Dagger - 1st Master

Dagger – Counter to the 8th scholar of the 1st master

Folio 12 v. c


I do the counter of the play that came before me. You will not take my dagger because I will push you onto my dagger with my left hand, and with the cruel tip, I will hurt you for your trouble.


There is a delightful kind of humour about this counter, which is very appealing. It is fast, simple, and has a malicious punchline.

Against your fendente strike, your opponent has jammed the attack with a hooking block, as shown by the 1st master. As described by the 8th scholar, they are then reaching up to grab your dagger blade and twist it out of your hand.

Keeping your right hand as a fixed point in space, drop your hips, pushing forward with the left. If your left hand is relaxed, it will automatically pivot from the elbow, swinging forward and up. As it does so, grab your opponents wrist. With a sharp jab, drive their hand onto the dagger point.

This is by no means a finishing move. The exact effect will vary depending on your opponents pain threshold and level of intent. At an absolute minimum, their body will tense up in shock for a full second. Their hands will pop open, they will be momentarily frozen, and they will probably be swearing violently.

All of this adds up to the perfect opportunity to continue with the five things you must do to finish a fight. Be assertive in making the most of this.

Spear on foot

Spear – Posta di Fenestra Sinistra (Window Guard on the Left).

Folio 40 r. c


I am positioned in Posta di Fenestra Sinistra (Window Guard on the Left). If I do not wound you with a thrust you will be lucky. With the point held high and the arms low, I will bring the back foot to pass off the line to the left. I will put the point in your face for you are without any defence. The play that comes next is how all three masters finish. If you try it once, you do not want to try it anymore.


Posta di Fenestra Sinistra is simply a mirror image of Posta di Fenestra Destra, and is used in the same manner.

This is a rear weighted stance with the right foot extending forward, ready to slide to a new position. Your left hand is on, or slightly behind the balance point of the spear. Fiore shows the left hand being held behind the head, although moving it forward slightly so that the knuckles of your left hand rest against your cheekbone will give you slightly better speed and control. The right hand crosses over the left, and controls the spear by moving it around the pivot point of the left hand.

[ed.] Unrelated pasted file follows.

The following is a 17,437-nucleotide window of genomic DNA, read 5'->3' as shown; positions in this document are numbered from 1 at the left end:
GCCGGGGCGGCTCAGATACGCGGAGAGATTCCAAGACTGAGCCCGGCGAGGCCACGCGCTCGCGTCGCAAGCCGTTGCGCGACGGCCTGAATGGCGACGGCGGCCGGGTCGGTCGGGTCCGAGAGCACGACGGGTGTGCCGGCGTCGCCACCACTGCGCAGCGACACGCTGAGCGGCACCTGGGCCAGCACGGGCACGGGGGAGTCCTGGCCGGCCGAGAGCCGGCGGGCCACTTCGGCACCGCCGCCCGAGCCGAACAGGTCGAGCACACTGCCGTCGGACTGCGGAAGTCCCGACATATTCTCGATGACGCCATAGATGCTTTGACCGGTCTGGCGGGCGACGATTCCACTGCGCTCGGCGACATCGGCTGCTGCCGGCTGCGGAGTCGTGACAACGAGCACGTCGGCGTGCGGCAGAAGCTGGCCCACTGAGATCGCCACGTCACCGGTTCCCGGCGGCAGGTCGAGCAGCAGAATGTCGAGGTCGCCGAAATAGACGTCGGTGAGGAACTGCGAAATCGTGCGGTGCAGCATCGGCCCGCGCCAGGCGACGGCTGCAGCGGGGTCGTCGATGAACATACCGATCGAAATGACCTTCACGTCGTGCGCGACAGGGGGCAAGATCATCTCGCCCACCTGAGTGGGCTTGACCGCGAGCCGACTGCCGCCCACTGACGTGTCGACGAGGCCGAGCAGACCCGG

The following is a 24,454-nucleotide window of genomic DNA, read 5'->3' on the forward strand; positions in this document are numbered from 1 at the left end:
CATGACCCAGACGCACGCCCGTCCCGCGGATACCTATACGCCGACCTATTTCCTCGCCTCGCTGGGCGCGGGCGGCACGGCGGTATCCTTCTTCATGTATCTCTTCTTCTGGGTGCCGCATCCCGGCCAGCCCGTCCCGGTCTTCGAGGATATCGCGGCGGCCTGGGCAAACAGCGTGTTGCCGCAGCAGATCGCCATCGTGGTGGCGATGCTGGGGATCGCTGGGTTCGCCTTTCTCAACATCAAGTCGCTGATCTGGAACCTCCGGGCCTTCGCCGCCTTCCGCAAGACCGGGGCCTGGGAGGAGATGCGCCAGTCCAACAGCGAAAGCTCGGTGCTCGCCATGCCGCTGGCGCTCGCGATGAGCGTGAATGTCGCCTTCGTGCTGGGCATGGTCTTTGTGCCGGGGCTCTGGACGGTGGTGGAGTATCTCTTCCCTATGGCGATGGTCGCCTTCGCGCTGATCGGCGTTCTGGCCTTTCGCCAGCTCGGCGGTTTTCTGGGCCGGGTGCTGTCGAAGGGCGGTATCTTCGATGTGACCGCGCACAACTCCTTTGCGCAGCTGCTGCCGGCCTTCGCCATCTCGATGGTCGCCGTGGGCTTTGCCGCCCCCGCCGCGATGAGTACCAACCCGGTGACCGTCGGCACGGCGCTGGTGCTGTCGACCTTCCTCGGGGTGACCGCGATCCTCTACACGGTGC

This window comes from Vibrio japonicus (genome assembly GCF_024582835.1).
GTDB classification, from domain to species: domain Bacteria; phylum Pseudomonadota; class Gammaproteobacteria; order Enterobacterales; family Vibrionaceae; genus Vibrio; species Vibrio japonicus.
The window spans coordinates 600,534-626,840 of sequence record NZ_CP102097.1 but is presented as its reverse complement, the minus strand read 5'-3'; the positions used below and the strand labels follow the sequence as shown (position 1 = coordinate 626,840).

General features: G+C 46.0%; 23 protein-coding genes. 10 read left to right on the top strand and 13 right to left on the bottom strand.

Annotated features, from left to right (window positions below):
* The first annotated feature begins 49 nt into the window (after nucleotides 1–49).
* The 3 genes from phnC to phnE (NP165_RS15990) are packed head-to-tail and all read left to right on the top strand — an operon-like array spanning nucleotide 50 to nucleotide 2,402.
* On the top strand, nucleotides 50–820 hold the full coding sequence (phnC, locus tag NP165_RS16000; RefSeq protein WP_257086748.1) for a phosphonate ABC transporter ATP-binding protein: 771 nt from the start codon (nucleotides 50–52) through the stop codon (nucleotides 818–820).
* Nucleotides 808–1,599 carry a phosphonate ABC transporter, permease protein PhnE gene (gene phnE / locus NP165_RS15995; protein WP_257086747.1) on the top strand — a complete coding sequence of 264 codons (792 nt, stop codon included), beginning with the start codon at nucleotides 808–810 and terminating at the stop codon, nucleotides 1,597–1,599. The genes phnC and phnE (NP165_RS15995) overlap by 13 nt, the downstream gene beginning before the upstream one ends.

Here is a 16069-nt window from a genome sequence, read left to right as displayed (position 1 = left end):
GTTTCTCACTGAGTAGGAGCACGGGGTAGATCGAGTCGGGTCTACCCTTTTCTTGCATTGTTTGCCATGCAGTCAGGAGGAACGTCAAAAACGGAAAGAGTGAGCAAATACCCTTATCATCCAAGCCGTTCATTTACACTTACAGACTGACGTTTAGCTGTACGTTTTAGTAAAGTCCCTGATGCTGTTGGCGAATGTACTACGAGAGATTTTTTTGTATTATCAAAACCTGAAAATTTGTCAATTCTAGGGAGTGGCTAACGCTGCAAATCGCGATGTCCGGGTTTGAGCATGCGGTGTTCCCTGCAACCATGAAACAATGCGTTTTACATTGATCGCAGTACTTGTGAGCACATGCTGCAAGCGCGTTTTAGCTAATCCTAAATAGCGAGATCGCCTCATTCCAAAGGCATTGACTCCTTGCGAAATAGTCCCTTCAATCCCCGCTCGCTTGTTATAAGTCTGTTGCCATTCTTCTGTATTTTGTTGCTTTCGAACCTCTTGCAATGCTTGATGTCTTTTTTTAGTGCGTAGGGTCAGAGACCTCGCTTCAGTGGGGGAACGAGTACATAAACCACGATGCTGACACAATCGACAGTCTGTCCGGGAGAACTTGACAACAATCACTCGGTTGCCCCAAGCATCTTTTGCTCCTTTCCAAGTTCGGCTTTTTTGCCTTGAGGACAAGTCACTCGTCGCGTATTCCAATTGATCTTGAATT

You look down the length of your spear to your opponents face. Your right flank appears exposed, inviting an attack.

The defence of this posta, as with all the spear masters, is exchanging the thrust, as first explained by the 8th scholar of the 2nd master of sword in two hands.

Against a thrust, slide your right foot across to shoulder width, and either forward or back to give you an appropriate distance. Strike with your left hand straight down the centreline. Pull your right elbow back to chamber your hand at your hip. This is something of a scoop, which will catch the incoming attack with the lower half of the spear shaft and direct it offline.  

As with all deflections, there is no need to push this further out. Once your opponents point has passed you, you are safe. Be sure to keep your right elbow tucked in. As well as creating better mechanics, it also removes the possibility of it being hit with the deflected spear point.

Step through with your left foot. Drive your hip anticlockwise and punch out with your right hand, using it to power a counter thrust to your face. Keep your right hand low so as to maintain your cover. From posta to counterthrust is all done as a single smooth movement.

Sword in armour - Plays

Sword in armour – 13th scholar

Folio 34 v. d


This is a strong and good grip that the scholar makes against the player. He puts his left foot behind the players left foot and the point of his sword in his face. Also he can throw him the ground by turning to the right.


Although the 13th scholar certainly can follow the master play, it by no means has to. Your opponent is making a direct thrust with a half sword grip. Rather than the typical armizare response of jamming or beating aside the attack, here, your defence relies on a sidestep, and simply not being where the attack is.

As your opponent makes their thrust, swing your left foot across to your right. Raise your sword to Posta di Fenestra and use your left hand to define your edge. You do not block the attack, but just ensure that it has been deflected offline and cannot follow you. As with all deflections, if it has missed by an inch, then it has missed, and it will only expend energy unnecessarily to push it away further.

Once confident you are clear of the attack, lunge in deep with your left foot. You want to get as far behind your opponent as possible. Using this movement, roll your left hand under your opponents left arm to grab onto their right forearm. This is the moment shown.